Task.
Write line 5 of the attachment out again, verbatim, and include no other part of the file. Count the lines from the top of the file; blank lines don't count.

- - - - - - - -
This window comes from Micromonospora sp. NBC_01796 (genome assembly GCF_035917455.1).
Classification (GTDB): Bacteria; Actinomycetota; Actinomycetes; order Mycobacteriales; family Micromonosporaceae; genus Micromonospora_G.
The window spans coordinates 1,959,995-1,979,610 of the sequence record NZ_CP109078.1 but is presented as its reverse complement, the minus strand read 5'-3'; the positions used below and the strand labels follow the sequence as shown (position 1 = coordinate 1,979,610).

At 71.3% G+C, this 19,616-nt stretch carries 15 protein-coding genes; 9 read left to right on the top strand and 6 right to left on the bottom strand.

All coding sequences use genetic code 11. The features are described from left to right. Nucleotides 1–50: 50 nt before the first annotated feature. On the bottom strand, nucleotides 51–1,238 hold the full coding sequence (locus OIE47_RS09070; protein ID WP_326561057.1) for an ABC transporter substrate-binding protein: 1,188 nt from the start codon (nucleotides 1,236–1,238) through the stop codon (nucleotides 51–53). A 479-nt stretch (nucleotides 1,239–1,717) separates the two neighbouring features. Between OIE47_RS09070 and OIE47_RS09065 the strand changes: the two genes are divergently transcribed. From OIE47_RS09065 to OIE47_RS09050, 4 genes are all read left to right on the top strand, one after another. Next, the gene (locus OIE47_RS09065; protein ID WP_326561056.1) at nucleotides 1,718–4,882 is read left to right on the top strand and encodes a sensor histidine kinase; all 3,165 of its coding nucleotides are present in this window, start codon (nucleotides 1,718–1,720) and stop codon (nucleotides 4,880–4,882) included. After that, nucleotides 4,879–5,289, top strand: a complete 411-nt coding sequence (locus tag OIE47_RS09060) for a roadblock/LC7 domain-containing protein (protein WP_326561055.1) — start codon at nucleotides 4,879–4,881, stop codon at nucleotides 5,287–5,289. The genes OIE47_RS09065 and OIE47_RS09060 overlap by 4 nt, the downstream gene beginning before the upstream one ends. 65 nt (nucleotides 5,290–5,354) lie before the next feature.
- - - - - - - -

All coding sequences use genetic code 11. The features are described from left to right. Nucleotides 1–50: 50 nt before the first annotated feature. On the bottom strand, nucleotides 51–1,238 hold the full coding sequence (locus OIE47_RS09070; protein ID WP_326561057.1) for an ABC transporter substrate-binding protein: 1,188 nt from the start codon (nucleotides 1,236–1,238) through the stop codon (nucleotides 51–53). A 479-nt stretch (nucleotides 1,239–1,717) separates the two neighbouring features. Between OIE47_RS09070 and OIE47_RS09065 the strand changes: the two genes are divergently transcribed. From OIE47_RS09065 to OIE47_RS09050, 4 genes are all read left to right on the top strand, one after another. Next, the gene (locus OIE47_RS09065; protein ID WP_326561056.1) at nucleotides 1,718–4,882 is read left to right on the top strand and encodes a sensor histidine kinase; all 3,165 of its coding nucleotides are present in this window, start codon (nucleotides 1,718–1,720) and stop codon (nucleotides 4,880–4,882) included. After that, nucleotides 4,879–5,289, top strand: a complete 411-nt coding sequence (locus tag OIE47_RS09060) for a roadblock/LC7 domain-containing protein (protein WP_326561055.1) — start codon at nucleotides 4,879–4,881, stop codon at nucleotides 5,287–5,289. The genes OIE47_RS09065 and OIE47_RS09060 overlap by 4 nt, the downstream gene beginning before the upstream one ends. 65 nt (nucleotides 5,290–5,354) lie before the next feature.